Wakefield

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For other uses of the word, see Wakefield (disambiguation).

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Wakefield is a city in the county of West Yorkshire, England, south of Leeds, and by the River Calder. Its population was 74,764 in 1991. Today it forms part of a metropolitan borough named the City of Wakefield. The town was a centre for cloth dealing and had its own Piece Hall. The area was once dominated by coal-mining - a key driver for the industrial revoltion. By the time of the 1984 miners' strike, all the pits in the city had already been closed, but there were several pits in surrounding towns and villages and demonstrations in support of the strike frequently took place in the city.

The cathedral was restored by Sir George Gilbert Scott. There is a charming 14th century Chantry Chapel, one of only four remaining in England.

Its name is often said to derive from "Wacca's field" -- the field belonging to Wacca. However, it is more likely to have evolved from Old English wacu, meaning "a watch or wake", and feld, an open field in which a wake was held (Reaney, 1964, p.161). In the Domesday Book in 1086, it was listed as Wachefeld (Mills, 1998, p. 361). It was dubbed the Merrie City in the Middle Ages.

Wakefield has a very large range of cultural attractions: one of Europe's foremost sculpture parks, what was to have been the Duke of York's stronghold in the North, Sandal Castle, the nearby mining museum and a town-centre art gallery and museum. Less celebrated is its prison, which is the most high-security in the whole of Britain.

Wakefield is distinctive in having had an unusually high amount of council housing, although this led to a situation where, by 2004, the council could no longer keep up with the maintenance of the houses and sold them all off to a housing association. As council housing made up more than a quarter of the Wakefield district, this was the second largest stock transfer in British history. The city of Wakefield itself contains seven council estates and was almost 50% council-rented, whilst the wider Wakefield district also includes nearby towns such as Pontefract, Castleford, Hemsworth and Ossett. The city's largest estate is Lupset, in the west; the others are called Flanshaw, Plumpton, Peacocke, Eastmoor, Portobello and Kettlethorpe.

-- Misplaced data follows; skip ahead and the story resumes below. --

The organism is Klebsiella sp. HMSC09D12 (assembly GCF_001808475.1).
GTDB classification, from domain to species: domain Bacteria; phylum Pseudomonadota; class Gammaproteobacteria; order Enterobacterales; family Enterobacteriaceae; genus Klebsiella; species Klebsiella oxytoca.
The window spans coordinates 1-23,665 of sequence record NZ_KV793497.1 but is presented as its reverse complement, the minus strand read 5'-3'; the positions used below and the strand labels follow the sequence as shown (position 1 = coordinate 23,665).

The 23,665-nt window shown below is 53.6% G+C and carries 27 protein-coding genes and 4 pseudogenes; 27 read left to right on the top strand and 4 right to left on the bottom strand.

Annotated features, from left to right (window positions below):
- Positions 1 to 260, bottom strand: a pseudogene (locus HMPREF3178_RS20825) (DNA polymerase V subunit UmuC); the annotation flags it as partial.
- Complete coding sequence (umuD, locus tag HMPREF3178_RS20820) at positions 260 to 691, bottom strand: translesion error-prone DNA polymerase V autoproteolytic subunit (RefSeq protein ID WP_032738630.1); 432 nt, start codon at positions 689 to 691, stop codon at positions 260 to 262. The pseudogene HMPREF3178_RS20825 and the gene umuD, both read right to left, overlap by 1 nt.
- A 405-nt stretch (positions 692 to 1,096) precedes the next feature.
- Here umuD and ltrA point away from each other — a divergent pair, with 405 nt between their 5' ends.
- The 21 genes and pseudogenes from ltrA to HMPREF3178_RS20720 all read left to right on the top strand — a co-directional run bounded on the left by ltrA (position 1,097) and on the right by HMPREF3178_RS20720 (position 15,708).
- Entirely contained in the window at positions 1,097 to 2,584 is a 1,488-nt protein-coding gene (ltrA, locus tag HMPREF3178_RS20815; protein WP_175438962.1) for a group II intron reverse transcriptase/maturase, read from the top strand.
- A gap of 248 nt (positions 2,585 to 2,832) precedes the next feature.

Cheapside is the longest continuous street of woolstaplers' warehouses in England.

The area of Westgate was historically held to have the largest number of adjacent pubs in England. The famous Westgate Run or 'Pub Crawl' even has its own website.

Wakefield is also known for its mystery plays, a cycle of 32 scriptural plays dating from the early 15th century, which were performed as part of the summertime religious festival of Corpus Christi and revived in recent times.

In 1460, during the Wars of the Roses, the Duke of York was defeated near this city (then a town) in the Battle of Wakefield. The ruins of Sandal Castle can still be visited. They are set in pleasant parkland near a lake, a popular walking spot for locals.

Although Wakefield is not famous for its sport, there are a number of clubs and teams that play in Wakefield. Examples include Wakefield-Emley Football Club, Leeds United FC Reserves, Wakefield Hockey Club and Wakefield Trinity Wildcats.

The film, "This Sporting Life (1963)" is about Wakefield and the hard realities of the mines and Rugby League, directed by Lindsay Anderson, written by David Storey and starring Richard Harris.

Wakefield is also occasionally known as the capital of the Rhubarb Triangle, an area famous for its early forced Rhubarb. Wakefield is one of the points of the triangular area with the neighbouring towns of Morley and Rothwell at the other two, and is also home to the annual 8 day "Rhubarb Festival" which consists of various themed tours, talks, exhibitions and markets.

In June 2004 Wakefield was the scene of the television programme Most Haunted, who hosted a summer solstice special in various locations around the city, including Wakefield Opera House.

Famous people born in or near Wakefield include:


Famous songs regarding Wakefield include:

  • "Here We Go 'Round the Mulberry Bush" - about Wakefield Gaol
  • "The Grand Old Duke of York" - commonly attributed to be written about the battle of Wakefield, referring to Richard, the grand old duke.

External links

References

  • Mills, A.D. (1998). A dictionary of English place-names (2nd ed.). Oxford: Oxford University Press. ISBN 0-19-280074-4.
  • Reaney, P.H. (1964). The origin of English place-names (corrected 3rd pr.). London: Routledge and Kegan Paul. ISBN 0-7100-2010-4.

de:Wakefield (England) eo:Wakefield sv:Wakefield

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